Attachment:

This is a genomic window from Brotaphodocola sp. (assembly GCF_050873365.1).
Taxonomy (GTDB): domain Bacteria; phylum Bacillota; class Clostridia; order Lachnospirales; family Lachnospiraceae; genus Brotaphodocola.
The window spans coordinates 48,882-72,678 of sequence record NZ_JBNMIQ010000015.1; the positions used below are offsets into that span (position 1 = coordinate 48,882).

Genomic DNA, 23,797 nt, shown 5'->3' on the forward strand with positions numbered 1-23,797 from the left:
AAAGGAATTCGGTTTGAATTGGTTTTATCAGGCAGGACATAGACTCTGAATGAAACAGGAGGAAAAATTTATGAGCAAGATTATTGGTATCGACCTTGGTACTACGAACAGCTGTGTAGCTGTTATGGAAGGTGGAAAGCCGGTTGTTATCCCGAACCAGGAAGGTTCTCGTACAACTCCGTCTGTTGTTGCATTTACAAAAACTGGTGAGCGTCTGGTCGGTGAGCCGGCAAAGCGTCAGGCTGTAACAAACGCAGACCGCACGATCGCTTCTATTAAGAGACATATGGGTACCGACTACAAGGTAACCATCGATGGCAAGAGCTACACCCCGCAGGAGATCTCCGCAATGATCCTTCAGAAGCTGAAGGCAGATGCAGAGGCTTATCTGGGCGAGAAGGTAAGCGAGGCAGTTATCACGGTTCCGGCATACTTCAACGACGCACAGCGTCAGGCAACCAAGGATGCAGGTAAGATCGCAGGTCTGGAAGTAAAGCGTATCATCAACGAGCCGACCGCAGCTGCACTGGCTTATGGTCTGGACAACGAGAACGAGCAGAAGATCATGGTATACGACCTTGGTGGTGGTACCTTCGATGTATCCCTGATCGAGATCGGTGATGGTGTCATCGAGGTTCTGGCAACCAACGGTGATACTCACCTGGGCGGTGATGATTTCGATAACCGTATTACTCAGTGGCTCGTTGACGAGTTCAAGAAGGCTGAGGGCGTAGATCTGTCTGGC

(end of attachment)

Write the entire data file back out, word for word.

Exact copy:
This is a genomic window from Brotaphodocola sp. (assembly GCF_050873365.1).
Taxonomy (GTDB): domain Bacteria; phylum Bacillota; class Clostridia; order Lachnospirales; family Lachnospiraceae; genus Brotaphodocola.
The window spans coordinates 48,882-72,678 of sequence record NZ_JBNMIQ010000015.1; the positions used below are offsets into that span (position 1 = coordinate 48,882).

Genomic DNA, 23,797 nt, shown 5'->3' on the forward strand with positions numbered 1-23,797 from the left:
AAAGGAATTCGGTTTGAATTGGTTTTATCAGGCAGGACATAGACTCTGAATGAAACAGGAGGAAAAATTTATGAGCAAGATTATTGGTATCGACCTTGGTACTACGAACAGCTGTGTAGCTGTTATGGAAGGTGGAAAGCCGGTTGTTATCCCGAACCAGGAAGGTTCTCGTACAACTCCGTCTGTTGTTGCATTTACAAAAACTGGTGAGCGTCTGGTCGGTGAGCCGGCAAAGCGTCAGGCTGTAACAAACGCAGACCGCACGATCGCTTCTATTAAGAGACATATGGGTACCGACTACAAGGTAACCATCGATGGCAAGAGCTACACCCCGCAGGAGATCTCCGCAATGATCCTTCAGAAGCTGAAGGCAGATGCAGAGGCTTATCTGGGCGAGAAGGTAAGCGAGGCAGTTATCACGGTTCCGGCATACTTCAACGACGCACAGCGTCAGGCAACCAAGGATGCAGGTAAGATCGCAGGTCTGGAAGTAAAGCGTATCATCAACGAGCCGACCGCAGCTGCACTGGCTTATGGTCTGGACAACGAGAACGAGCAGAAGATCATGGTATACGACCTTGGTGGTGGTACCTTCGATGTATCCCTGATCGAGATCGGTGATGGTGTCATCGAGGTTCTGGCAACCAACGGTGATACTCACCTGGGCGGTGATGATTTCGATAACCGTATTACTCAGTGGCTCGTTGACGAGTTCAAGAAGGCTGAGGGCGTAGATCTGTCTGGC